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      Paula KleinCreated by Paula Klein on Aug 29, 2012 in Featured Content

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      Andrew McAfee, co-director of the MIT Initiative on the Digital Economy (IDE), participated in several prestigious events this month where he had to opportunity to speak about the economics of digitization.

       

      On Jan. 23, McAfee, moderated a panel discussion on the topic of employment and wages at the World Economic Forum, in Davos, Switzerland. The distinguished panel of experts included: Stefan Löfven, Prime Minister of Sweden; Bernadette Ségol, General Secretary, European Trade Union Confederation (ETUC), in Belgium, and Guy Ryder, Director-General, International Labour Organization (ILO), in Geneva along with global academic and business leaders.

      You can watch the session here.

       

      McAfee also met with the Huffington Post at Davos to discuss The Second Machine Age –the book he and MIT IDE co-director Erik Brynjoffson wrote last year – as well as other global business/technology trends. Watch the video of that interview here.

       

      Additionally, McAfee was a featured speaker at the DLD15 conference in Munich, Germany, and he was interviewed, along with James Manyika of McKinsey, about digitization and disruptive innovation.

       

      For further information on our programs, visit our IDE homepage.

      "Entrepreneurship has never been easier, but entrepreneurship is on the decline."  I first heard this surprising paradox a few months ago in a talk by MITs’s Andy McAfee.  Digital technologies are inexpensive and ubiquitous, startups have access to all kind of cloud-based business services, and customers can now be easily reached and supported over mobile devices.  It should be easier than ever - as books and articles keep reminding us - to become an entrepreneur and start your own company.  But in fact, entrepreneurship has been in decline for years.

       

      Most everyone I’ve mentioned this paradox to - business colleagues, investors, journalists - doesn’t quite believe it.  But that’s what the data shows. In a recent paper, University of Maryland economist John Haltiwanger and collaborators used business data from the US Census Bureau to calculate the annual startup rates over the past several decades - i.e. the number of new firms in each year divided by the total number of firms.  The startup rate was 12% in the late 1980s, went down to 10.6% just before the 2007 Great Recession, and then fell sharply below 8%.  Such sharp declines add up over time.  In the late 1980s, 47% of all firms were 5 years or younger.

      The percentage of young firms declined to 39% in the mid 2000s, and has since continued its downward trend.

      In another recent paper, economists Ian Hathaway and Robert Litan analyzed the same Census Bureau Data and showed that in addition to the continuing decline of new firm formations, failure rates have steadily increased for all companies under 16 years old, and they’ve been particularly high for early-stage firms.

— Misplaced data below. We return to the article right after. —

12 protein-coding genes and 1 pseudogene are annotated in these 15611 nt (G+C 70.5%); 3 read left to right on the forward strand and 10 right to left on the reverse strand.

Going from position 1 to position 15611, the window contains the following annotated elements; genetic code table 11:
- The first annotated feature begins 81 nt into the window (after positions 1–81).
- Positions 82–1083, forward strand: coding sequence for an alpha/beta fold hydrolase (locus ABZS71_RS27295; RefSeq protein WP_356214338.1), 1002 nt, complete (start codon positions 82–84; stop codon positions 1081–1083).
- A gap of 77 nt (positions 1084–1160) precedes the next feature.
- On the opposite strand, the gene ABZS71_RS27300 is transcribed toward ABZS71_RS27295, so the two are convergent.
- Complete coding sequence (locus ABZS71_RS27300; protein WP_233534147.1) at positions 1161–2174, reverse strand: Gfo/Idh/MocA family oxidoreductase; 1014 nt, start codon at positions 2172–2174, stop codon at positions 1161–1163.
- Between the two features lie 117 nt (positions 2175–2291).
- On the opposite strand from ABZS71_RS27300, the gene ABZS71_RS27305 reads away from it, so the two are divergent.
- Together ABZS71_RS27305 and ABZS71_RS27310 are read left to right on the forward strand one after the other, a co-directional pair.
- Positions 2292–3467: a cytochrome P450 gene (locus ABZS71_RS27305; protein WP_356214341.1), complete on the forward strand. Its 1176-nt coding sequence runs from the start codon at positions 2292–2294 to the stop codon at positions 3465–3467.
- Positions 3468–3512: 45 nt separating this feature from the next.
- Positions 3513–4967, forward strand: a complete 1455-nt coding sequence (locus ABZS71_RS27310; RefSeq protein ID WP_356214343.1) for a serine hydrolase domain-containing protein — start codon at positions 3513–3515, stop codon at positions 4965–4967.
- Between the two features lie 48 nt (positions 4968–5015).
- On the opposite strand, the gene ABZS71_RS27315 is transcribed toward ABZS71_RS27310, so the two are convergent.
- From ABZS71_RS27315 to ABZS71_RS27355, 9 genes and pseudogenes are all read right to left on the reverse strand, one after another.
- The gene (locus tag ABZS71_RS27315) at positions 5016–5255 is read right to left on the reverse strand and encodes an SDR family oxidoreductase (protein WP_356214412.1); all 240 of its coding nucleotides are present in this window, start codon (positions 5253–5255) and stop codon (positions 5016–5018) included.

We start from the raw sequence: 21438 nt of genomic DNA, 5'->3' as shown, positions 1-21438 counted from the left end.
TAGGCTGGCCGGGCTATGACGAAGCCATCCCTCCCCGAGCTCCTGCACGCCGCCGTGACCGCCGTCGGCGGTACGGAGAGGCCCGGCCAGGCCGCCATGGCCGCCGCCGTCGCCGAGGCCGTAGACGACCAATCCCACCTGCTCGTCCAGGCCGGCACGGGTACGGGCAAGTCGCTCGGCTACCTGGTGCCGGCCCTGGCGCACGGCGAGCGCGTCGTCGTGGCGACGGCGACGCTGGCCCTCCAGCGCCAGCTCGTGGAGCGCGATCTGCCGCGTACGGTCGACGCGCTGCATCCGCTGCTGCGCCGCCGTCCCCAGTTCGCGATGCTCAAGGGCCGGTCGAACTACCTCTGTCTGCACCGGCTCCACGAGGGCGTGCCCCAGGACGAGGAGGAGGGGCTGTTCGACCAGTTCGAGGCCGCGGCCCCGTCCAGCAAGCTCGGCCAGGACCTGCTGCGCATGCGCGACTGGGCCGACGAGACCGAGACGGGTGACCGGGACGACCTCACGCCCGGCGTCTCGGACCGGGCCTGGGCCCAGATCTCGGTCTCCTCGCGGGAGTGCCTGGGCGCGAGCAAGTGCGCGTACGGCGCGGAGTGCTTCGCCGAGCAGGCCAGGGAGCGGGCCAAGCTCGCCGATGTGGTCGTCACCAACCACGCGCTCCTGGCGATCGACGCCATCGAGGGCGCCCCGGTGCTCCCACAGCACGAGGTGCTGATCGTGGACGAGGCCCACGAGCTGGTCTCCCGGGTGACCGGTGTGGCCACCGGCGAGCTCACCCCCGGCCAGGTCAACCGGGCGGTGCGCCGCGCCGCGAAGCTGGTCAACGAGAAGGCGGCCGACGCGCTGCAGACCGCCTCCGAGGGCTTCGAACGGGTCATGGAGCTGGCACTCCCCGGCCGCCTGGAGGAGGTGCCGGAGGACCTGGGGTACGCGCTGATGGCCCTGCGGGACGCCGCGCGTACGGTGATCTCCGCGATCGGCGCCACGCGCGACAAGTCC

Further evidence of this entrepreneurship decline is found in Where the Jobs Are: Entrepreneurship and the Soul of the American Economy, published in September of 2013 by John Dearie and Courtney Geduldig.  Their book is primarilyfocused on the close link between entrepreneurship and job creation.  It cites a 2009 study that shows that between 1980 and 2005, all net new job creation in the US came from young businesses less than 5 years old.  They conclude that as a result of the decline in entrepreneurship, “the nation’s job creation engine - new business formation - has been breaking down in recent years.”

       

      What’s going on?  Why this perplexing paradox that many have so much trouble accepting because it runs counter to the stories of successful billion-dollar ventures we read so much about in the news?  Last month I read an article in Newsweek by technology author and columnist Kevin Maney, Tech Bubble? No, It's a Startup Wealth Gap, that sheds considerable light on these questions.

       

      It turns out that startups have their own version of the wealth gap between the rich and superrich - the 1% and .1% - and everyone else.  The rising US wealth and income inequalities - brought to light this past year by Thomas Piketty’s surprising best seller, Capital in the Twenty-First Century - is being repeated in the start-up world.

       

      “Everything goes to the top 1 percent,” writes Maney. “[B]elow the top tier you’ll find a whole lot of striving and desperation - a burbling stew of stagnant companies, founder angst and money-losing investments… Losers get scraps. Tech is definitely red-hot, if you look only at the winners.”

       

      Continue reading the full blog post, which appeared January 6, here.

      More

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      Erik Brynjolfsson, co-author of the book The Second Machine Age, discussed with I-CIO the profound impact of automation on every industry and how CXOs must play a key role--now.


      Andrew McAfee on Technology and the American Workforce

      On the PBS NewsHour last April, Andy McAfee spoke about how increased use of technology does play a role in the current disappointing job growth statistics.




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